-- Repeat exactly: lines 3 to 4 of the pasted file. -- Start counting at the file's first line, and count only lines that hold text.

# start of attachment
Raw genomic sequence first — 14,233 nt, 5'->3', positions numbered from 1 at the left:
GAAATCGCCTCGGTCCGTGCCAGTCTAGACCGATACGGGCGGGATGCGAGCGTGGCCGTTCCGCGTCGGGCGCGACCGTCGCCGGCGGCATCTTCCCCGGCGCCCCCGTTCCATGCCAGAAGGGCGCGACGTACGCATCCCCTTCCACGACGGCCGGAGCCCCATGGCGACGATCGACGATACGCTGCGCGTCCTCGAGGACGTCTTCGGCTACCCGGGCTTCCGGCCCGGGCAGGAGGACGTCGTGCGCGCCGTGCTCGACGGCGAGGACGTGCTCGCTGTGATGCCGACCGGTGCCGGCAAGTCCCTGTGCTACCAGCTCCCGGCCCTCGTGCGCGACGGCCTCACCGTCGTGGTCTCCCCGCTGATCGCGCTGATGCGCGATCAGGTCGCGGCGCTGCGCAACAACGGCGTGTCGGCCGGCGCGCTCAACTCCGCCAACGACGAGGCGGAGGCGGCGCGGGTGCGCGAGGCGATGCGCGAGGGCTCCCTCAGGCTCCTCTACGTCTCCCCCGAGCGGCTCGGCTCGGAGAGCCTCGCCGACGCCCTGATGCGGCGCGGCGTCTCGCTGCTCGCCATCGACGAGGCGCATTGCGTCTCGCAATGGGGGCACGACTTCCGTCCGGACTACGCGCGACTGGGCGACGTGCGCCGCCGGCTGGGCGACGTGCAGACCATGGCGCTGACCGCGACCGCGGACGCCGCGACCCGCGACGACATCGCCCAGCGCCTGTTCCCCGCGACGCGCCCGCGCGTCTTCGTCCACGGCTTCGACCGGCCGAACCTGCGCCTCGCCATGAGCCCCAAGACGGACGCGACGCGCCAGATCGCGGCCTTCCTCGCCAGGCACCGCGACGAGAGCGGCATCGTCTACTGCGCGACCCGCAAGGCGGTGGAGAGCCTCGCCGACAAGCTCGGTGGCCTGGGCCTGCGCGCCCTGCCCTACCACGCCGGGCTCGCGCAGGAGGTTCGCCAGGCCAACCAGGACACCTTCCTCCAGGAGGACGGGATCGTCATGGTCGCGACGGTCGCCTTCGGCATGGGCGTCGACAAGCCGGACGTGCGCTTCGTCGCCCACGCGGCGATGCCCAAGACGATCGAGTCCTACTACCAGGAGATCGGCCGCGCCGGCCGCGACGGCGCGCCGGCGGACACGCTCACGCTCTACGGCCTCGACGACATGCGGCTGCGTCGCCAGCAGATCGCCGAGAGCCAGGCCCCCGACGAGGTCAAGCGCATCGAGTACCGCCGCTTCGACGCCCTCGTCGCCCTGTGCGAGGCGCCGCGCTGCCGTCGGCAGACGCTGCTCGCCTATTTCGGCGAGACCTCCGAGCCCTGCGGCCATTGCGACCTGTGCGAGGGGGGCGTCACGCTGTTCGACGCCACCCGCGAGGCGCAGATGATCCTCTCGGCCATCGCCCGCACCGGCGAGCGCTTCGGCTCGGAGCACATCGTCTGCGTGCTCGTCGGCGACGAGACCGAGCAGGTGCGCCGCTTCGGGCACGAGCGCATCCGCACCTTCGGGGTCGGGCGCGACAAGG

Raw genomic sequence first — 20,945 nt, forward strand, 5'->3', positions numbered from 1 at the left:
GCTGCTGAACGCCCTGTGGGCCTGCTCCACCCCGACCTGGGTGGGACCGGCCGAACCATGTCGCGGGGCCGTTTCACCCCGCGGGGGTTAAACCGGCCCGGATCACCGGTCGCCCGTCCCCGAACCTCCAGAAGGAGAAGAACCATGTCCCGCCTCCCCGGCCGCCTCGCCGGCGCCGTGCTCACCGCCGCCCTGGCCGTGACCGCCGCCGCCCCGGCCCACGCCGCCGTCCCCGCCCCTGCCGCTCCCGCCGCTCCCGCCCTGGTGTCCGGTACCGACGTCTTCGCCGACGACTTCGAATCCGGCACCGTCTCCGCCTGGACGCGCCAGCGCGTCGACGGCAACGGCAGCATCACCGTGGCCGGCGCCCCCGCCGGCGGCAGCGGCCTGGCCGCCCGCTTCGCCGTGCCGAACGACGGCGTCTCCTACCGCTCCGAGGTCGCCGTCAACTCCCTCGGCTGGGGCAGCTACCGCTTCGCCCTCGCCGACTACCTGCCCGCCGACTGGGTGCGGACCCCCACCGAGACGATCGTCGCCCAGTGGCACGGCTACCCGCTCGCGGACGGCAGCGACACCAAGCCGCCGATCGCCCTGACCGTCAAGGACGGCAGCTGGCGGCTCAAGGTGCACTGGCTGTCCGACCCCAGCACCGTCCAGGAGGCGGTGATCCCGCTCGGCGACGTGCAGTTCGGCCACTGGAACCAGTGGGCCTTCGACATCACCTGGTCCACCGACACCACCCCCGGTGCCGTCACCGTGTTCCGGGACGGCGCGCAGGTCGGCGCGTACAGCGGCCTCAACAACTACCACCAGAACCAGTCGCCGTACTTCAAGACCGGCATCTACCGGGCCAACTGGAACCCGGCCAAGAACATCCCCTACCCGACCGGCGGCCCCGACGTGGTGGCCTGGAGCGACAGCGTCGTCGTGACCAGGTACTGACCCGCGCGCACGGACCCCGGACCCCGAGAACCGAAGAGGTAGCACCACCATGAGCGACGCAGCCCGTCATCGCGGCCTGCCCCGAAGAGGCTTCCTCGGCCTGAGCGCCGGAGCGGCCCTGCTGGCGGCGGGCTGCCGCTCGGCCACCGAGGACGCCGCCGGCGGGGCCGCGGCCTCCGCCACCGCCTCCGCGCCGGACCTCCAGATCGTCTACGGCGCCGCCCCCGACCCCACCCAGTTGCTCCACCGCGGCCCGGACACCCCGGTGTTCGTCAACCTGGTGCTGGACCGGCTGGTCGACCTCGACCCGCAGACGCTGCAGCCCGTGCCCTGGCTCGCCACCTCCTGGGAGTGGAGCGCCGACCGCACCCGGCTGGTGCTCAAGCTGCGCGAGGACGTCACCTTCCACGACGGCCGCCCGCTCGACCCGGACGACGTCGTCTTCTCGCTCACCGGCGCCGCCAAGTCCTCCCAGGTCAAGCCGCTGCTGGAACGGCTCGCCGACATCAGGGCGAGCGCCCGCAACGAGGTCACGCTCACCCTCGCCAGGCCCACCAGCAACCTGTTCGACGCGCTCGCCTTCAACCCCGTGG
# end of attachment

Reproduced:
Raw genomic sequence first — 20,945 nt, forward strand, 5'->3', positions numbered from 1 at the left:
GCTGCTGAACGCCCTGTGGGCCTGCTCCACCCCGACCTGGGTGGGACCGGCCGAACCATGTCGCGGGGCCGTTTCACCCCGCGGGGGTTAAACCGGCCCGGATCACCGGTCGCCCGTCCCCGAACCTCCAGAAGGAGAAGAACCATGTCCCGCCTCCCCGGCCGCCTCGCCGGCGCCGTGCTCACCGCCGCCCTGGCCGTGACCGCCGCCGCCCCGGCCCACGCCGCCGTCCCCGCCCCTGCCGCTCCCGCCGCTCCCGCCCTGGTGTCCGGTACCGACGTCTTCGCCGACGACTTCGAATCCGGCACCGTCTCCGCCTGGACGCGCCAGCGCGTCGACGGCAACGGCAGCATCACCGTGGCCGGCGCCCCCGCCGGCGGCAGCGGCCTGGCCGCCCGCTTCGCCGTGCCGAACGACGGCGTCTCCTACCGCTCCGAGGTCGCCGTCAACTCCCTCGGCTGGGGCAGCTACCGCTTCGCCCTCGCCGACTACCTGCCCGCCGACTGGGTGCGGACCCCCACCGAGACGATCGTCGCCCAGTGGCACGGCTACCCGCTCGCGGACGGCAGCGACACCAAGCCGCCGATCGCCCTGACCGTCAAGGACGGCAGCTGGCGGCTCAAGGTGCACTGGCTGTCCGACCCCAGCACCGTCCAGGAGGCGGTGATCCCGCTCGGCGACGTGCAGTTCGGCCACTGGAACCAGTGGGCCTTCGACATCACCTGGTCCACCGACACCACCCCCGGTGCCGTCACCGTGTTCCGGGACGGCGCGCAGGTCGGCGCGTACAGCGGCCTCAACAACTACCACCAGAACCAGTCGCCGTACTTCAAGACCGGCATCTACCGGGCCAACTGGAACCCGGCCAAGAACATCCCCTACCCGACCGGCGGCCCCGACGTGGTGGCCTGGAGCGACAGCGTCGTCGTGACCAGGTACTGACCCGCGCGCACGGACCCCGGACCCCGAGAACCGAAGAGGTAGCACCACCATGAGCGACGCAGCCCGTCATCGCGGCCTGCCCCGAAGAGGCTTCCTCGGCCTGAGCGCCGGAGCGGCCCTGCTGGCGGCGGGCTGCCGCTCGGCCACCGAGGACGCCGCCGGCGGGGCCGCGGCCTCCGCCACCGCCTCCGCGCCGGACCTCCAGATCGTCTACGGCGCCGCCCCCGACCCCACCCAGTTGCTCCACCGCGGCCCGGACACCCCGGTGTTCGTCAACCTGGTGCTGGACCGGCTGGTCGACCTCGACCCGCAGACGCTGCAGCCCGTGCCCTGGCTCGCCACCTCCTGGGAGTGGAGCGCCGACCGCACCCGGCTGGTGCTCAAGCTGCGCGAGGACGTCACCTTCCACGACGGCCGCCCGCTCGACCCGGACGACGTCGTCTTCTCGCTCACCGGCGCCGCCAAGTCCTCCCAGGTCAAGCCGCTGCTGGAACGGCTCGCCGACATCAGGGCGAGCGCCCGCAACGAGGTCACGCTCACCCTCGCCAGGCCCACCAGCAACCTGTTCGACGCGCTCGCCTTCAACCCCGTGG